The first of the two second half tracks, "The Prisoner," loses me a bit, as Rick's attempt to 'menace' up the sound is a little laughable, but it still has its charms. I mean, it does have that "YOU SHALL HANG" bit, with Rick bringing out the harpsichord for its best appearance since "Siberian Khatru." That doesn't change that its seven minute length could be cut down to three without difficulty, or that this is the point where listening to Ashley starts to really wear on me, but it's not terrible.

The album, then, deserves a pretty decent dose of credit. Of course, it should still be mocked on the principal that Rick left a band that he felt was too pretentious, only to set out and make albums like this, but the mocking should be slight. The chances that you'll ever find this album for a decent price on CD are rather low, but if you have a way to acquire this in a way that won't set you back terribly, I'd definitely recommend giving it a listen.

Review by octopus-4
SPECIAL COLLABORATOR RIO/Avant/Zeuhl,Neo & Post/Math Teams
4 stars Taste of fruitful inhibitions of a human incapable of future seeing ... Hell, I was starting this review in the same way of another reviewer. Thanks God I've spotted it.

So let's change. We are in 1976 and the Rock dinosaurs are still in a good shape. Rick has failed to repeat the success of the six wives with Myths and Legends (good) and Listzomania (less good) but had the great live Journey in the middle.

For this album he gives up to the pomposity of Journey and Myths and the only gadget that the vinyl package has consists in a piece of reflecting paper to be shaped in a cylinder so his face that's painted deformed on the cover sheet can be seen on on it.

Music reincarnate is a long epic that wasn't fitting in an LP side, so on the original edition the last section of it was on the B side. So in total this album has 2 tracks because The Prisoner and The Lost Cycle were a single song.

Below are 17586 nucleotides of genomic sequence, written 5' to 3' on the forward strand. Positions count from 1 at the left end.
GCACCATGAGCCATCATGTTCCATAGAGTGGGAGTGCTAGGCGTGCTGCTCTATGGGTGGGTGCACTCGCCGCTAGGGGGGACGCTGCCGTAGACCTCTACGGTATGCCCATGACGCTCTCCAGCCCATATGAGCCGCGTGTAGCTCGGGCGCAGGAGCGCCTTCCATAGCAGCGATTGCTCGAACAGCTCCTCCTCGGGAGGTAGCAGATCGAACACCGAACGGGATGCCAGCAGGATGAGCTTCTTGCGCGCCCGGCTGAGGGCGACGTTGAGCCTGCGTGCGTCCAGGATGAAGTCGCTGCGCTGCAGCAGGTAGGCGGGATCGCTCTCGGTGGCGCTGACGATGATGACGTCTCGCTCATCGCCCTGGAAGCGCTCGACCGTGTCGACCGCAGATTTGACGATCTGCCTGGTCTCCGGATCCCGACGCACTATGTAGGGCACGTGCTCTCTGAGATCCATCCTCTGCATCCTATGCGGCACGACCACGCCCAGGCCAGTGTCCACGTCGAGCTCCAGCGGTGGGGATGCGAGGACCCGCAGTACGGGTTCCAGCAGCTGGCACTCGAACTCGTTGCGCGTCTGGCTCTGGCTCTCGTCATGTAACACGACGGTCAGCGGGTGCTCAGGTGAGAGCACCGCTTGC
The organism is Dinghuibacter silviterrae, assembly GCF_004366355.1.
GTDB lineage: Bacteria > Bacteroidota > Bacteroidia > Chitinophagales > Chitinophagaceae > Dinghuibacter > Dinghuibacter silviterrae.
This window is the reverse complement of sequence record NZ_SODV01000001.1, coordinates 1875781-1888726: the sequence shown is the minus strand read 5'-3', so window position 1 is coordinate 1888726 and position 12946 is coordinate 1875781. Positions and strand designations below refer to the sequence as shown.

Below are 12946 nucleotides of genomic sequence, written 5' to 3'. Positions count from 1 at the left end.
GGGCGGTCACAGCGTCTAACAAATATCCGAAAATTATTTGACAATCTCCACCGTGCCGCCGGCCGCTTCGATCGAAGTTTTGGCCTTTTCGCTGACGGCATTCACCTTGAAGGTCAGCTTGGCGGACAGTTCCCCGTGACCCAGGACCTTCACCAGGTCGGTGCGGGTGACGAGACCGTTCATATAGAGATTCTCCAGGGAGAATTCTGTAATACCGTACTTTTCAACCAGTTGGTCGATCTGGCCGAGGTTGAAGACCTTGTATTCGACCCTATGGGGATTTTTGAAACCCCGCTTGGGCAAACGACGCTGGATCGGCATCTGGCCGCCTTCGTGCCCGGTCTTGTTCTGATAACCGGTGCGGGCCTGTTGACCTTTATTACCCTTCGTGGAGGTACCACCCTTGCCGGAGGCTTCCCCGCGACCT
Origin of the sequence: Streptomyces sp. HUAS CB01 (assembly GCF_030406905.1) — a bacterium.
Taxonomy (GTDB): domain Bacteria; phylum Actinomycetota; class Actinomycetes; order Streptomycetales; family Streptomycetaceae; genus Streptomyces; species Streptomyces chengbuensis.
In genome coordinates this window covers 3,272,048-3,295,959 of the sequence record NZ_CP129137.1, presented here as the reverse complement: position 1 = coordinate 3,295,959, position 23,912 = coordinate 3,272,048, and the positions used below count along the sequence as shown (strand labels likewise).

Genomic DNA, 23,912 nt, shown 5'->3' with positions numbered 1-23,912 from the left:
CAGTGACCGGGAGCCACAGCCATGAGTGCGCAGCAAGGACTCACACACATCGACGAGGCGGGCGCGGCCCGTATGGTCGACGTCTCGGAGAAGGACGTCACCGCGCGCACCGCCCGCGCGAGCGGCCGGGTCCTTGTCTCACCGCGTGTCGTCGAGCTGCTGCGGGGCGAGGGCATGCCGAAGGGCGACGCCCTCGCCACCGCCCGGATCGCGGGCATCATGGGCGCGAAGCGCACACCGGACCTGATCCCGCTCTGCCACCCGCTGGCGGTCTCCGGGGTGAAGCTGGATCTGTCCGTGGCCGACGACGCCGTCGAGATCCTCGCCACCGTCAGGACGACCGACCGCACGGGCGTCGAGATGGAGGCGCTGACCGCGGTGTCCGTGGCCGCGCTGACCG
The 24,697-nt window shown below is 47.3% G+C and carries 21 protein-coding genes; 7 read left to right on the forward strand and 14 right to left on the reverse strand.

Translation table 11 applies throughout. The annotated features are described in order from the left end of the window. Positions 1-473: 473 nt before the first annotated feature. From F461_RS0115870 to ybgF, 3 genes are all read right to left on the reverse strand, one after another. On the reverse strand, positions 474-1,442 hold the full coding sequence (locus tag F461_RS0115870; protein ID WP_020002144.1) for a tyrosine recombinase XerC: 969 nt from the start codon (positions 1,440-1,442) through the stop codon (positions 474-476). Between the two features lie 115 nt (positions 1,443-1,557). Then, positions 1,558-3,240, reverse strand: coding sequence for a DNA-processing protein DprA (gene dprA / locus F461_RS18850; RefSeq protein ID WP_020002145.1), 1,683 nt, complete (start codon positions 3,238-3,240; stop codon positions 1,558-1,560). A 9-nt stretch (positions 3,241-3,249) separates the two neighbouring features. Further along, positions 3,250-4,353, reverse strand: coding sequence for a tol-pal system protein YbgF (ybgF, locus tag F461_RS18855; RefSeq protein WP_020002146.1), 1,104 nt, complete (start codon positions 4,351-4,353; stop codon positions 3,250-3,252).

After an organ major chord, a male choir opens the epic with the sentence on the top, then a kind of funky leads to the first effort of Ashley Holt---"Wait, wait, look at the sun, music of blinding light, sound strength destroying sight"---. I'm surprised, I'm writing basing on my memory only as I don't have the record here. After this excellent intro that's a complex song itself not just an opener, it comes "The Maker". It's a melodic song that can remind to some parts of Journey to the Centre of the Earth. There are no transitions of silences between the various parts of the suite, for what I remember. "The Spaceman" is darker than the previous segment but is more oriented on symphonic rock. "The Realisation" is darker and bluesy with the brasses making a good work and Holt sometimes screaming. "It's too late to find your music soul". A citation of the initial theme closes the side A. The transition here was needed because of the limitations imposed by the vinyl capacity. In order to give continuity between the two sides, the Maker is ended by a sort of repetitive "beeps". Despite the title, the Reaper is a very nice melodic song even if the chord's progression is not much original. It continues with a slow base of bass and keyboards on which all the relevant parts of the previous "songs" are represented as in a sort of "summary" ehich leads to the melodic conclusion with the piano on the initial theme, then it ends in the same way it started.